• Setting up the hidden layers, where the first layer takes in two inputs and returns four outputs, and that output becomes our intermediate layer. The intermediate layer merges with the single node, which becomes our output node.
  • Initializing the activation function. Here, we are using the sigmoid function to build our XOR gate.
  • Initializing the loss function. Here, we are using the Mean Square Error (MSE) loss function to build our XOR model.

Mapping inputs to the model

This is the simple step where we are using the forward method, which takes the inputs and generates the model’s output. The following code snippet demonstrates the process:

def forward(self, input):
  x = self.linear1(input)
  x = self.sigmoid(x)
  output = self.final_layer(x)
  return output

forward methods act like a mapper or medium where data is passed between multiple layers and the activation function. In the preceding forward method, it’s primarily doing the following operations:

  1. Takes the inputs for the XOR gate and passes it to our first input layer.
  2. Output generated from the first input layer is being fed to the sigmoid activation function.
  3. Output from the sigmoid activation function is fed to the final layer and the same output is being returned by the forward method.

Configuring the optimizer

All the optimizers in PyTorch Lightning can be configured in a life cycle method called configure_optimizers. In this method, one or multiple optimizers can be configured. For this example, we can make use of single optimizers, and in future chapters, there are some models that use multiple optimizers.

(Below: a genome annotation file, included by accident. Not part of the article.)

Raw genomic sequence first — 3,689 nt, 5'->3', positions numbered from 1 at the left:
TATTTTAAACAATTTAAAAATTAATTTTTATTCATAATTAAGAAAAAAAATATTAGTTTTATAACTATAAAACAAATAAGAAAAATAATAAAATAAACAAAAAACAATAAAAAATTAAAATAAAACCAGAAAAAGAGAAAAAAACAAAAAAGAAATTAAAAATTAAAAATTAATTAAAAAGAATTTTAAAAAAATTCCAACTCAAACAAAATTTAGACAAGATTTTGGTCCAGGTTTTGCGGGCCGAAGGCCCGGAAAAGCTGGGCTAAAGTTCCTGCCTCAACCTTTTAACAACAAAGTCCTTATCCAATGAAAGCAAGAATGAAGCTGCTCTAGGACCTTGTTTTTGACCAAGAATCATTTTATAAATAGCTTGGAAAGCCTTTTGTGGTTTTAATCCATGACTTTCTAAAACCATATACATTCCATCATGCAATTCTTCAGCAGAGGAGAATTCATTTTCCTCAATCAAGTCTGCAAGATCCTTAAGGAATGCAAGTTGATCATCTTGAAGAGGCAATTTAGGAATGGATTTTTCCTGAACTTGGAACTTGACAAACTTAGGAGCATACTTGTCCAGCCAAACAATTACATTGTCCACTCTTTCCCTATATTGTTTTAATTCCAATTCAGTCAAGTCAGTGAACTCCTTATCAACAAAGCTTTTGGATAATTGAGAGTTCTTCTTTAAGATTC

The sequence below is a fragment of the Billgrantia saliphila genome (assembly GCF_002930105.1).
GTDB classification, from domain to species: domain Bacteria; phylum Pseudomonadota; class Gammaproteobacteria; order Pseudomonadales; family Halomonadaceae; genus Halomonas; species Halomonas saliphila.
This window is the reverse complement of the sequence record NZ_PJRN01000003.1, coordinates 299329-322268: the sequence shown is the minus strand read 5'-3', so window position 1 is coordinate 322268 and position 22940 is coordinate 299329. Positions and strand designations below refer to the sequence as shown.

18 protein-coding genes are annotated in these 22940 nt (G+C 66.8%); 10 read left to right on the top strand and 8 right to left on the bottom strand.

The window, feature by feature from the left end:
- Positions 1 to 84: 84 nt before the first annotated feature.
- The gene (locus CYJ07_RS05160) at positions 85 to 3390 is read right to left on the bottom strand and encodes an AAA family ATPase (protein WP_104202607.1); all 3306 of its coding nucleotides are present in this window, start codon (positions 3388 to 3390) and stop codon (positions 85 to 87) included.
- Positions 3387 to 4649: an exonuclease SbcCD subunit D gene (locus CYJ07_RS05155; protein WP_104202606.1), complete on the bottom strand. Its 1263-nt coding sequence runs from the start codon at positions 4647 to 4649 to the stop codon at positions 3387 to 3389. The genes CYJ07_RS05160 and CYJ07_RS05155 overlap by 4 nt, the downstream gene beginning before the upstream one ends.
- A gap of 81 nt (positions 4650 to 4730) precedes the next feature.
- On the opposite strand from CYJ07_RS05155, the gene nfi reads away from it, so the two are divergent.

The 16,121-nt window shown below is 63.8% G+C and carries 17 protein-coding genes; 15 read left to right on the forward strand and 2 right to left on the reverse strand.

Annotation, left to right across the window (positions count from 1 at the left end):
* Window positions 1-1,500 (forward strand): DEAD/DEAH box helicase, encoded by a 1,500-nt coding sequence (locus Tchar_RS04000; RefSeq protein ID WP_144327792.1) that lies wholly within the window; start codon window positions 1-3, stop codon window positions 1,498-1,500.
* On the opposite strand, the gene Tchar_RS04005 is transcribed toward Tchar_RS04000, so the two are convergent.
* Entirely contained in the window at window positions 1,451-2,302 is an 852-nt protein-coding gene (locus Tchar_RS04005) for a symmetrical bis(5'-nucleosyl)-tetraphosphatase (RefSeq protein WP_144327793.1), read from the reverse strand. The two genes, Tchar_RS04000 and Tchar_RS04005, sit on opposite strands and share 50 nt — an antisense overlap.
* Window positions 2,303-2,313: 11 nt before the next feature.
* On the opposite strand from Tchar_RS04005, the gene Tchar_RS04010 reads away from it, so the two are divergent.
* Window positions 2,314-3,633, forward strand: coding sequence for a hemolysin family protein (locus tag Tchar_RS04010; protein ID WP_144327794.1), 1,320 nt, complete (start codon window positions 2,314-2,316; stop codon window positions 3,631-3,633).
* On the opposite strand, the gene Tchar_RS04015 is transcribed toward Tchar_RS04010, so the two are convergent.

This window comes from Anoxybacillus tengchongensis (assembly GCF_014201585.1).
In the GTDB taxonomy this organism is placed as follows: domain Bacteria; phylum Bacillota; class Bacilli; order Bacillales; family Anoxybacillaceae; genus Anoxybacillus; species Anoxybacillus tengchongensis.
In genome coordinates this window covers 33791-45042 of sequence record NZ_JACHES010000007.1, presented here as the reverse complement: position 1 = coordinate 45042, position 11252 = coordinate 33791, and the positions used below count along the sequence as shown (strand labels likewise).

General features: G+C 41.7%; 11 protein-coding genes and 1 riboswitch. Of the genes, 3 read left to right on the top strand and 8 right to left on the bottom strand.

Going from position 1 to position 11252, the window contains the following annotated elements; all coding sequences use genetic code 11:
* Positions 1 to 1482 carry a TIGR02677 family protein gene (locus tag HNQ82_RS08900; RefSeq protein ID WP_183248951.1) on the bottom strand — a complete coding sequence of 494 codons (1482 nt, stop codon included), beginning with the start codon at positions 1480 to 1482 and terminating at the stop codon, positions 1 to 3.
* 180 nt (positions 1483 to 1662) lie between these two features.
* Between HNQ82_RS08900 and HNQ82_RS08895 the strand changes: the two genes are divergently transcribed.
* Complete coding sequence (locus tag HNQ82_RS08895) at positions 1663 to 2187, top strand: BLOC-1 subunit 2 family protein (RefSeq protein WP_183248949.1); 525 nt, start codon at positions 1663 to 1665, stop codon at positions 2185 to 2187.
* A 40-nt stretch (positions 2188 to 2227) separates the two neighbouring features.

For our XOR model, we will use the Adam optimizer, and the following code demonstrates our configure_optimizers life cycle methods:

  def configure_optimizers(self):
    params = self.parameters()
    optimizer = optim.Adam(params=params, lr = 0.01)
    return optimizer

All the model parameters can be accessed by using the self object with the self.parameters() method. Here, we are creating the Adam optimizer, which takes the model parameters with a learning rate of 0.01, and the same optimizer is being returned.

Setting up training parameters

This is one of the important life cycle methods. This is where all the model training occurs. Let’s try to understand this method in detail. This is the code snippet for training_step:

def training_step(self, batch, batch_idx):
  inputs, targets = batch
  outputs = self(inputs) 
  loss = self.loss(outputs, targets)
  return loss 

This training_step life cycle method takes the following two inputs:

  • batch: Data that is being passed in the data loader is accessed in batches. Every batch has two items: one is the input/features data and the other item is targets.
  • batch_idx: This is the index number or the sequence number for the batches of data.

In the preceding method, we are accessing our inputs and targets from the batch and then passing the inputs to the self method. When the input is passed to the self method, that indirectly invokes our forward method, which returns the XOR multi-layer neural network output. We are using the MSE loss function to calculate the loss and return the loss value for this method.

Important Note

Inputs passed to the self method indirectly invoke the forward method where the mapping of data happens between layers, and activation functions and the output from the model is being generated.

Output from the training step is a single-loss value, whereas in the upcoming chapter we shall cover different ways and tricks that will help us build and investigate our neural network.